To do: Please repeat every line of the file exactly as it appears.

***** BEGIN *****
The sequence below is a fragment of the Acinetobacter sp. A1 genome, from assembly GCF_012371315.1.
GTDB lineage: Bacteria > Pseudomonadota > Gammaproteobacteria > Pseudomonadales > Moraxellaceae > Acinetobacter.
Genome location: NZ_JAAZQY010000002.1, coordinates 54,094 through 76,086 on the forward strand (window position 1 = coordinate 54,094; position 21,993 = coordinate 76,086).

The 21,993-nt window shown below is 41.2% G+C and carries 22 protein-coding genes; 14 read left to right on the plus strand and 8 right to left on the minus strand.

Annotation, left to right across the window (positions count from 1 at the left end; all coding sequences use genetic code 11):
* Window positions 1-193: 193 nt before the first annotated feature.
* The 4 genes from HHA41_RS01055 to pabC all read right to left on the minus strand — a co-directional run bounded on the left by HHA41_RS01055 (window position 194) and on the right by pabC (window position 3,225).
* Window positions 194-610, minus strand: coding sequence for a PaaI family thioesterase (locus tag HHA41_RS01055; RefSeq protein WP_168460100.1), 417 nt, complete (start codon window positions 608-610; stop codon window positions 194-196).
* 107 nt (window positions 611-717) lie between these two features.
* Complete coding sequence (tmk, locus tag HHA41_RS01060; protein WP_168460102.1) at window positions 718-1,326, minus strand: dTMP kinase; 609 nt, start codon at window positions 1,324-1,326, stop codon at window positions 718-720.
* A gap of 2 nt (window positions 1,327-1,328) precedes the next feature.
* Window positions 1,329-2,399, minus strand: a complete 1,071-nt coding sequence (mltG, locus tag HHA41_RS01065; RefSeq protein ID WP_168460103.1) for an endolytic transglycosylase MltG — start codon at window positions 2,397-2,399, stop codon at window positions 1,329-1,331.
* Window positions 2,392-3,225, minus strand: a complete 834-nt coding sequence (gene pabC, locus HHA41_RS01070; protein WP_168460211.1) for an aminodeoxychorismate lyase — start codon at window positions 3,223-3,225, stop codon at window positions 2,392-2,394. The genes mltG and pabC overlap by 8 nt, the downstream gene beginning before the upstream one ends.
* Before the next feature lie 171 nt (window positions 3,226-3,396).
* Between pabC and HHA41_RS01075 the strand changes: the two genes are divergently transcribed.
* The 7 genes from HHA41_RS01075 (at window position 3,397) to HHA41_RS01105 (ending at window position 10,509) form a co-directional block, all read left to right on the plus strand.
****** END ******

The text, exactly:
The sequence below is a fragment of the Acinetobacter sp. A1 genome, from assembly GCF_012371315.1.
GTDB lineage: Bacteria > Pseudomonadota > Gammaproteobacteria > Pseudomonadales > Moraxellaceae > Acinetobacter.
Genome location: NZ_JAAZQY010000002.1, coordinates 54,094 through 76,086 on the forward strand (window position 1 = coordinate 54,094; position 21,993 = coordinate 76,086).

The 21,993-nt window shown below is 41.2% G+C and carries 22 protein-coding genes; 14 read left to right on the plus strand and 8 right to left on the minus strand.

Annotation, left to right across the window (positions count from 1 at the left end; all coding sequences use genetic code 11):
* Window positions 1-193: 193 nt before the first annotated feature.
* The 4 genes from HHA41_RS01055 to pabC all read right to left on the minus strand — a co-directional run bounded on the left by HHA41_RS01055 (window position 194) and on the right by pabC (window position 3,225).
* Window positions 194-610, minus strand: coding sequence for a PaaI family thioesterase (locus tag HHA41_RS01055; RefSeq protein WP_168460100.1), 417 nt, complete (start codon window positions 608-610; stop codon window positions 194-196).
* 107 nt (window positions 611-717) lie between these two features.
* Complete coding sequence (tmk, locus tag HHA41_RS01060; protein WP_168460102.1) at window positions 718-1,326, minus strand: dTMP kinase; 609 nt, start codon at window positions 1,324-1,326, stop codon at window positions 718-720.
* A gap of 2 nt (window positions 1,327-1,328) precedes the next feature.
* Window positions 1,329-2,399, minus strand: a complete 1,071-nt coding sequence (mltG, locus tag HHA41_RS01065; RefSeq protein ID WP_168460103.1) for an endolytic transglycosylase MltG — start codon at window positions 2,397-2,399, stop codon at window positions 1,329-1,331.
* Window positions 2,392-3,225, minus strand: a complete 834-nt coding sequence (gene pabC, locus HHA41_RS01070; protein WP_168460211.1) for an aminodeoxychorismate lyase — start codon at window positions 3,223-3,225, stop codon at window positions 2,392-2,394. The genes mltG and pabC overlap by 8 nt, the downstream gene beginning before the upstream one ends.
* Before the next feature lie 171 nt (window positions 3,226-3,396).
* Between pabC and HHA41_RS01075 the strand changes: the two genes are divergently transcribed.
* The 7 genes from HHA41_RS01075 (at window position 3,397) to HHA41_RS01105 (ending at window position 10,509) form a co-directional block, all read left to right on the plus strand.